Benjamin Franklin


Benjamin Franklin started as an apprentice to a printer and developed his own print shop. He would later start the first library in the colonies in Philadelphia. In addition, he began the first fire department (1730), the first hospital, and the first militia (after the government refused to act after a threat from the French and Indians). In terms of the hospital, the Pennsylvania Assembly didn't want the hospital so Franklin said he'd raise half of the money (2000 Pounds) and if he did the assembly would match it. They agreed since they didn't think he'd be able to get the money, but he did and the bill was signed May 11, 1751 to build a hospital to care for the sick, poor, and insane who were wondering the streets of Philadelphia. In 1754, France began to increase their goal of driving the English colonists out of the frontier. There was also an increase in Indian raids. The colonial militia system was failing so Franklin began to circulate ideas for an American militia (he printed a major newspaper, Poor Richard's Almanack, and was the Postmaster for the colonies). He taught unity, and it worked. He came up with the "Join, or Die" political cartoon.
joinordie.jpg

The reason Franklin used a snake was because there was a French myth that if you bury a snake, you have to bury each part separately because the pieces would get back together and live. Each piece of the snake represents a colony and indicated that the French wanted to keep the colonies separate. The rattlesnake specifically was used since it doesn't bother anyone, it is cautious, and it gets rid of vermin, but it isn't afraid and its eyes are always alert. The rattle warns before striking and only strikes when provoked. Franklin was known for his experiment with lightning as well (kite and key experiment). The experiment showed how it was possible to harness lightning and led to the development of the lightning rod. In England, Franklin put them on the king's gun powder shops and the people thought it was sabotage. The lightning rod keeps the building from being hit (today most homes have similar protections). In terms of helping the poor, Franklin believed charities were best rather than public money (tax dollars). He had experience by raising money for the hospital in PA. He is quoted as saying "I think the best way of doing good to the poor, is not making them easy in poverty, but leading or driving them out of it. In my youth, I traveled much, and I observed in different countries that the more public provisions were made for the poor, the less they provided for themselves, and of course became poorer. And on the contrary, the less that was done for them, the more they did for themselves and became richer" (November 27-29, 1765). Altogether, Franklin believed that charities could better serve those who had a need and believed that the government would lead people to be dependent on the government rather than work hard to get out of a tough situation. Franklin didn't profit from his inventions, but rather gave his inventions to be freely used by anyone.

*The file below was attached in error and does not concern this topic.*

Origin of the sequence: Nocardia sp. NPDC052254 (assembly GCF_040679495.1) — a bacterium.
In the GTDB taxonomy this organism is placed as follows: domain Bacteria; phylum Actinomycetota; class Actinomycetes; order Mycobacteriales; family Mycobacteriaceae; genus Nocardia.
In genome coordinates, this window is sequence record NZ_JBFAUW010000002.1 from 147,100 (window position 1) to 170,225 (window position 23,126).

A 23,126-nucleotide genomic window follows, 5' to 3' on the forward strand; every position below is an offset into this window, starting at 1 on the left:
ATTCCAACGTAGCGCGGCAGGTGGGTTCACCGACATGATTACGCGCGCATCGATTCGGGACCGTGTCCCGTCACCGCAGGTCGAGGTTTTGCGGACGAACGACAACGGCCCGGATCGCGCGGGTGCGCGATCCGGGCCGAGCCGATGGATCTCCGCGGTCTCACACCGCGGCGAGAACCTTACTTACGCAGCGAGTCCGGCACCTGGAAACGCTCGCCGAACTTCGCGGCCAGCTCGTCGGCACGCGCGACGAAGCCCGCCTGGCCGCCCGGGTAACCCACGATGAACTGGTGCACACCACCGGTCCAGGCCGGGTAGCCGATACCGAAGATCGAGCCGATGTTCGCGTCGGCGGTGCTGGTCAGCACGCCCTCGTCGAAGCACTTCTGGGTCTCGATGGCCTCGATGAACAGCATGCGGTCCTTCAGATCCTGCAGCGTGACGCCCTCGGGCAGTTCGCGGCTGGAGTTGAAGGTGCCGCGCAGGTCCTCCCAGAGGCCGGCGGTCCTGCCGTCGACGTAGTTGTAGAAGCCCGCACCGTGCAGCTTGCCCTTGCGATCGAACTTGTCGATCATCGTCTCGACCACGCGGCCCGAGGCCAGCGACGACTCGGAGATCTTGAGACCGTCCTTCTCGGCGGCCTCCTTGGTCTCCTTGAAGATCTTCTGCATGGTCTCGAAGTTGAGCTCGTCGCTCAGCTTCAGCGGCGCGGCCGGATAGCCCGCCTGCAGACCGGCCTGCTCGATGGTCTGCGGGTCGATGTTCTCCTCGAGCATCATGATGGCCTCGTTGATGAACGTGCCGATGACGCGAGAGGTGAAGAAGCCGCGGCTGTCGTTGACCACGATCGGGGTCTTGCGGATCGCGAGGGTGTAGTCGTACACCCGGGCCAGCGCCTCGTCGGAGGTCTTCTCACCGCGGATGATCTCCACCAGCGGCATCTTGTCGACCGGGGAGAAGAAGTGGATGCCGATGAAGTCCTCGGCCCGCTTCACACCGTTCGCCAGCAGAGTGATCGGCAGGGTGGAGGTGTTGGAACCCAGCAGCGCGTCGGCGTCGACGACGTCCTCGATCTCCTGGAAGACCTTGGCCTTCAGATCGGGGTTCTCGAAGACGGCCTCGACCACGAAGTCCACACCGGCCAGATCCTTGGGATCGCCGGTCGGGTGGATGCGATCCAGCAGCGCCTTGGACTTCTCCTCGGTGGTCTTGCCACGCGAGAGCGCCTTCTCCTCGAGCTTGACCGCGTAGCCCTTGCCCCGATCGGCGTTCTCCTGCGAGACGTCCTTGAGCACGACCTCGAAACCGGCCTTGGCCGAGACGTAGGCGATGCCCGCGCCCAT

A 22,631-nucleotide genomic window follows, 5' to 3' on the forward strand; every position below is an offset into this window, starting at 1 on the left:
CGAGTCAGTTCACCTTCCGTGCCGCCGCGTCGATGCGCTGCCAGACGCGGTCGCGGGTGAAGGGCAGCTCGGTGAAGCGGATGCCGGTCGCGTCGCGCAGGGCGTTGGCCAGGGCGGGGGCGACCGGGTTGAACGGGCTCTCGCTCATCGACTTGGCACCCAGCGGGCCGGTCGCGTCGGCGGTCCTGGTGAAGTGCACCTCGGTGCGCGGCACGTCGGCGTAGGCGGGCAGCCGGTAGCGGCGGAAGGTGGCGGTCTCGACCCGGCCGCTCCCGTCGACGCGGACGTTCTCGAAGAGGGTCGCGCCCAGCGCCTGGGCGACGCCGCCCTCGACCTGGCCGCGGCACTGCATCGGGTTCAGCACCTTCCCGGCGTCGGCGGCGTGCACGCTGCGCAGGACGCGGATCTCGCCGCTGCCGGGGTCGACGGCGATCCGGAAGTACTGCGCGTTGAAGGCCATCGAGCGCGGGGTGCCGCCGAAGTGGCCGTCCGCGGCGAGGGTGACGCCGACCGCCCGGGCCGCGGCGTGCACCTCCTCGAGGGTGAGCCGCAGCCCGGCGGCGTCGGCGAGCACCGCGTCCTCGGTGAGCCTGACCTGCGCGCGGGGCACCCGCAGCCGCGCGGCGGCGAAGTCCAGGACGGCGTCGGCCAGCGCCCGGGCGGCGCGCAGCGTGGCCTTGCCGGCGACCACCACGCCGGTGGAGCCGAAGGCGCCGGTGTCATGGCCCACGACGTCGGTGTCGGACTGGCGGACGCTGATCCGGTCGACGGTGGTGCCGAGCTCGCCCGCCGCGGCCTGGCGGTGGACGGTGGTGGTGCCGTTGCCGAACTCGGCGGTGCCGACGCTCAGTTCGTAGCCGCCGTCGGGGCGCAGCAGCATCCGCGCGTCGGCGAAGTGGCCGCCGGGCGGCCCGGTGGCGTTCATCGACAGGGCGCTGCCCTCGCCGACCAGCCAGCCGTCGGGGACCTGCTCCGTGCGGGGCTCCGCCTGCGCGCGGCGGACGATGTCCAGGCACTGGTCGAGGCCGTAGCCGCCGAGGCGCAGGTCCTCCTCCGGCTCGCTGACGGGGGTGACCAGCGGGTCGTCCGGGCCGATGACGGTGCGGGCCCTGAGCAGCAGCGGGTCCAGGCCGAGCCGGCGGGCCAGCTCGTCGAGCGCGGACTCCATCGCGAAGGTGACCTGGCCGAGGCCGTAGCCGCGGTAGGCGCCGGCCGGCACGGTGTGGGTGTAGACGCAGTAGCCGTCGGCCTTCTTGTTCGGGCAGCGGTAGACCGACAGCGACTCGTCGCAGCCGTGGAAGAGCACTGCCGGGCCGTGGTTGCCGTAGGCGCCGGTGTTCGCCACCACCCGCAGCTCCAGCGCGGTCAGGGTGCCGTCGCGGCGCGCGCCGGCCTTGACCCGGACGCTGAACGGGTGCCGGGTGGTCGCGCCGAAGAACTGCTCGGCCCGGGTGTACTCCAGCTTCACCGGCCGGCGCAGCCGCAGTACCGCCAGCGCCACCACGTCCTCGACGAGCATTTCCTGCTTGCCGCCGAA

Franklin supported declaring independence in 1776 and edited Thomas Jefferson's Declaration of Independence. One of the changes he made was eliminating "property" and using "pursuit of happiness" for the inalienable rights. Pursuit of happiness in 1776 meant "happen chance" of that everyone should have the chance at the life they want. At the beginning of the Revolutionary War, Franklin and John Adams met with British General William Howe (after the colonists were defeated in the Battle of Long Island) in which Howe demanded that the Declaration of Independence be rescinded before any other negotiations. Franklin and Adams refused. During the Revolution, Franklin was able to put together the alliance with France. Independence would not have been won without the help of France.

In terms of his beliefs, Franklin was religious (Presbyterian) and believed in worship and prayer. Also, he felt people should live within their means (penny saved is a penny earned). He devised a list of 13 virtues and practiced one each week (each would be practiced four times in a year).

"All of us who were engaged in the struggle must have observed frequent instances of superintending Providence in our favor. To that kind Providence we owe this happy opportunity of consulting in peace on the means of establishing our future national felicity. And have we now forgotten that powerful Friend? Or do we imagine that we no longer need His assistance? I have lived, Sir, a long time, and the longer I live, the more convincing proofs I see of this truth-that God governs in the affairs of men. And if a sparrow cannot fall to the Ground without His Notice, is it probable that an Empire can rise without His Aid?" - Benjamin Franklin, To Colleagues at the Constitutional Convention – Franklin was addressing importance of God (nature’s God as in the Declaration of Independence). Franklin believed God gave men natural rights and that it was government’s duty to protect those rights.

Back to Benjamin Franklin main page